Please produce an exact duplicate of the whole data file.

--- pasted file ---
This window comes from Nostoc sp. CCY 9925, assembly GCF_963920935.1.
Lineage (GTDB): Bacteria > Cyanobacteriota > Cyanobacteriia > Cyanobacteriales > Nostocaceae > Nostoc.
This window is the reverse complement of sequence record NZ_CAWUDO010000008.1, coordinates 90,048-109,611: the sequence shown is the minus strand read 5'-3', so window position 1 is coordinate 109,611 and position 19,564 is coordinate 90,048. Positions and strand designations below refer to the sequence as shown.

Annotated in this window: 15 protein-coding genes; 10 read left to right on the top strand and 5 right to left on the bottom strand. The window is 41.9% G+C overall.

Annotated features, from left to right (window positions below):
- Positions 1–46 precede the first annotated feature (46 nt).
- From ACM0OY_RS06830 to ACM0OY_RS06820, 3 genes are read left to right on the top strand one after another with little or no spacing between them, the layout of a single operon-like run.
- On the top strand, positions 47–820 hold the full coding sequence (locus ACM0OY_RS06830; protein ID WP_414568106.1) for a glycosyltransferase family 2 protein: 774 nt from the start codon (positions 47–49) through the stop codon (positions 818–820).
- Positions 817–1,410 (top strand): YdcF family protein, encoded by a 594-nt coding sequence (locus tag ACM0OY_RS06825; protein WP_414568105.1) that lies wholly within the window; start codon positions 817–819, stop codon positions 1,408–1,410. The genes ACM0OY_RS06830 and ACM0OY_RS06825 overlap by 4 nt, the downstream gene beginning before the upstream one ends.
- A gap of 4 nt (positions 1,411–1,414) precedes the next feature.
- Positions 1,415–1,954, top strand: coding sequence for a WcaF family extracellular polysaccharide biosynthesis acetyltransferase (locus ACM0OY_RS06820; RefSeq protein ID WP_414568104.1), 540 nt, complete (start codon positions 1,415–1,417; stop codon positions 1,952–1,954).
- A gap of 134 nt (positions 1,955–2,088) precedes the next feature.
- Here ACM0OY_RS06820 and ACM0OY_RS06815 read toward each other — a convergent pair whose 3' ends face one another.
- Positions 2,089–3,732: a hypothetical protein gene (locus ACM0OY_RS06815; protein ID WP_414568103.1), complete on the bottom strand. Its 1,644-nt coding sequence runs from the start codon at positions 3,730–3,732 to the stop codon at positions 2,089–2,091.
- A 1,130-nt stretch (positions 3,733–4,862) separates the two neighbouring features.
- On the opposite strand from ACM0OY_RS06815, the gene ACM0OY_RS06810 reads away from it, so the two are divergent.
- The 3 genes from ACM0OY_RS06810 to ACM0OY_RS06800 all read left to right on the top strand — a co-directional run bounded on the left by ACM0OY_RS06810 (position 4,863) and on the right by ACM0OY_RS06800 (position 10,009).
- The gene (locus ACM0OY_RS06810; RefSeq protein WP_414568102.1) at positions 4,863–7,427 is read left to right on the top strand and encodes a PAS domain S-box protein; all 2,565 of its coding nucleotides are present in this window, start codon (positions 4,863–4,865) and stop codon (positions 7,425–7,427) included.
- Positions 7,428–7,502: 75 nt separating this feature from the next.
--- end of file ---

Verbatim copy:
This window comes from Nostoc sp. CCY 9925, assembly GCF_963920935.1.
Lineage (GTDB): Bacteria > Cyanobacteriota > Cyanobacteriia > Cyanobacteriales > Nostocaceae > Nostoc.
This window is the reverse complement of sequence record NZ_CAWUDO010000008.1, coordinates 90,048-109,611: the sequence shown is the minus strand read 5'-3', so window position 1 is coordinate 109,611 and position 19,564 is coordinate 90,048. Positions and strand designations below refer to the sequence as shown.

Annotated in this window: 15 protein-coding genes; 10 read left to right on the top strand and 5 right to left on the bottom strand. The window is 41.9% G+C overall.

Annotated features, from left to right (window positions below):
- Positions 1–46 precede the first annotated feature (46 nt).
- From ACM0OY_RS06830 to ACM0OY_RS06820, 3 genes are read left to right on the top strand one after another with little or no spacing between them, the layout of a single operon-like run.
- On the top strand, positions 47–820 hold the full coding sequence (locus ACM0OY_RS06830; protein ID WP_414568106.1) for a glycosyltransferase family 2 protein: 774 nt from the start codon (positions 47–49) through the stop codon (positions 818–820).
- Positions 817–1,410 (top strand): YdcF family protein, encoded by a 594-nt coding sequence (locus tag ACM0OY_RS06825; protein WP_414568105.1) that lies wholly within the window; start codon positions 817–819, stop codon positions 1,408–1,410. The genes ACM0OY_RS06830 and ACM0OY_RS06825 overlap by 4 nt, the downstream gene beginning before the upstream one ends.
- A gap of 4 nt (positions 1,411–1,414) precedes the next feature.
- Positions 1,415–1,954, top strand: coding sequence for a WcaF family extracellular polysaccharide biosynthesis acetyltransferase (locus ACM0OY_RS06820; RefSeq protein ID WP_414568104.1), 540 nt, complete (start codon positions 1,415–1,417; stop codon positions 1,952–1,954).
- A gap of 134 nt (positions 1,955–2,088) precedes the next feature.
- Here ACM0OY_RS06820 and ACM0OY_RS06815 read toward each other — a convergent pair whose 3' ends face one another.
- Positions 2,089–3,732: a hypothetical protein gene (locus ACM0OY_RS06815; protein ID WP_414568103.1), complete on the bottom strand. Its 1,644-nt coding sequence runs from the start codon at positions 3,730–3,732 to the stop codon at positions 2,089–2,091.
- A 1,130-nt stretch (positions 3,733–4,862) separates the two neighbouring features.
- On the opposite strand from ACM0OY_RS06815, the gene ACM0OY_RS06810 reads away from it, so the two are divergent.
- The 3 genes from ACM0OY_RS06810 to ACM0OY_RS06800 all read left to right on the top strand — a co-directional run bounded on the left by ACM0OY_RS06810 (position 4,863) and on the right by ACM0OY_RS06800 (position 10,009).
- The gene (locus ACM0OY_RS06810; RefSeq protein WP_414568102.1) at positions 4,863–7,427 is read left to right on the top strand and encodes a PAS domain S-box protein; all 2,565 of its coding nucleotides are present in this window, start codon (positions 4,863–4,865) and stop codon (positions 7,425–7,427) included.
- Positions 7,428–7,502: 75 nt separating this feature from the next.